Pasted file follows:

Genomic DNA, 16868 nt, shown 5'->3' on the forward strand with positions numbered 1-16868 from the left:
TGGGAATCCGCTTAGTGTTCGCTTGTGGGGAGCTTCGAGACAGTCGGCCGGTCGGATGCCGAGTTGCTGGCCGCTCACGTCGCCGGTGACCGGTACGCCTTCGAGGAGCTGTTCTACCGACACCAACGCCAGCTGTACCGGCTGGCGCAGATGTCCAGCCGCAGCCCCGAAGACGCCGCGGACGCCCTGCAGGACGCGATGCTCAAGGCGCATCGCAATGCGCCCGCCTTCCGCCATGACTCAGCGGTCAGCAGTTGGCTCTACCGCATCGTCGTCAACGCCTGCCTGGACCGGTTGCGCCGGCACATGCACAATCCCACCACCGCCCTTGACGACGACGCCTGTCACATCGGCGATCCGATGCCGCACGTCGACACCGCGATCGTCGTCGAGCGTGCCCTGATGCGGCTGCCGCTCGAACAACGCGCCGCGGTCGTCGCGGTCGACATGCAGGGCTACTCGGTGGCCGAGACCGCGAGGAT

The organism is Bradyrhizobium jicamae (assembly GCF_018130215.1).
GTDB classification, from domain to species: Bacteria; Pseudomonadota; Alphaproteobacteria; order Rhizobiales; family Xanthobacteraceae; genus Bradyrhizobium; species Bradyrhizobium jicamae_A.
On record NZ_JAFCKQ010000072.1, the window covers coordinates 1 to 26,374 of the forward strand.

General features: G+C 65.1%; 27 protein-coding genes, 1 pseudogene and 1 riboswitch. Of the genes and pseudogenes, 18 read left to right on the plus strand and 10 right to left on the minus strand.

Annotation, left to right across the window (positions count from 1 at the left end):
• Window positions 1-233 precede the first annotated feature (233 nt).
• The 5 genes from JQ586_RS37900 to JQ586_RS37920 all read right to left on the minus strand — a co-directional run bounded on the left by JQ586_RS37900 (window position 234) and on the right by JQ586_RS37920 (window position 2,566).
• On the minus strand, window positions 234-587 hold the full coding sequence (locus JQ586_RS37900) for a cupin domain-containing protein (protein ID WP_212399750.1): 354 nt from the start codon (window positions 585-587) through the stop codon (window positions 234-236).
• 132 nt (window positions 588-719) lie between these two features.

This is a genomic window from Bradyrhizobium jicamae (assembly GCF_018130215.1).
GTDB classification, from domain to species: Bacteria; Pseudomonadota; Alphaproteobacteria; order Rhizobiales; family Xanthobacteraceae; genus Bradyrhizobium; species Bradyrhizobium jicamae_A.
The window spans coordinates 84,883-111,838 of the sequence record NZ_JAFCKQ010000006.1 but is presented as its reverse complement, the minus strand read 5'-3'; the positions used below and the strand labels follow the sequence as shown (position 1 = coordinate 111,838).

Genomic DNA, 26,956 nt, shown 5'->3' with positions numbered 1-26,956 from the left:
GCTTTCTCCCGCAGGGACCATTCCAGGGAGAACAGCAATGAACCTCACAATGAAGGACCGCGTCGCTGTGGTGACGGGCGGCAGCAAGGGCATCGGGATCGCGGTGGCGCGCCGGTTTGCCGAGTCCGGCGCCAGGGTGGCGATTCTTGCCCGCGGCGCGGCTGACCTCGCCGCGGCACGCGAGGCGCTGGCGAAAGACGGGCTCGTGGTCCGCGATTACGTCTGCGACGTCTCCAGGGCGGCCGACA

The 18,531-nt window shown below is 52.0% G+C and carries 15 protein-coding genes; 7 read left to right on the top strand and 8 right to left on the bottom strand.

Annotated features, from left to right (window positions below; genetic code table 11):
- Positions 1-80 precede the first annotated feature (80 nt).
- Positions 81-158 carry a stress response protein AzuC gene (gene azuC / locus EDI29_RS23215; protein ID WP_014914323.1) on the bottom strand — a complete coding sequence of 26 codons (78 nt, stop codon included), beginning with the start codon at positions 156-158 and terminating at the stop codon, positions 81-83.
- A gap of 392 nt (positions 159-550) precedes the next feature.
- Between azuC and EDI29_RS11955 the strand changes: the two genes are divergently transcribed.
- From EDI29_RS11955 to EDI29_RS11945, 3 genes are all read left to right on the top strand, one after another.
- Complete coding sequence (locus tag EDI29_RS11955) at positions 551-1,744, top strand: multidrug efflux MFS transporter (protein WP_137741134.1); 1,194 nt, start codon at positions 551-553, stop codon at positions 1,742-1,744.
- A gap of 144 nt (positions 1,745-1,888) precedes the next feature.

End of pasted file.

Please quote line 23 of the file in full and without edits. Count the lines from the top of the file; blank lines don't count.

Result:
- From EDI29_RS11955 to EDI29_RS11945, 3 genes are all read left to right on the top strand, one after another.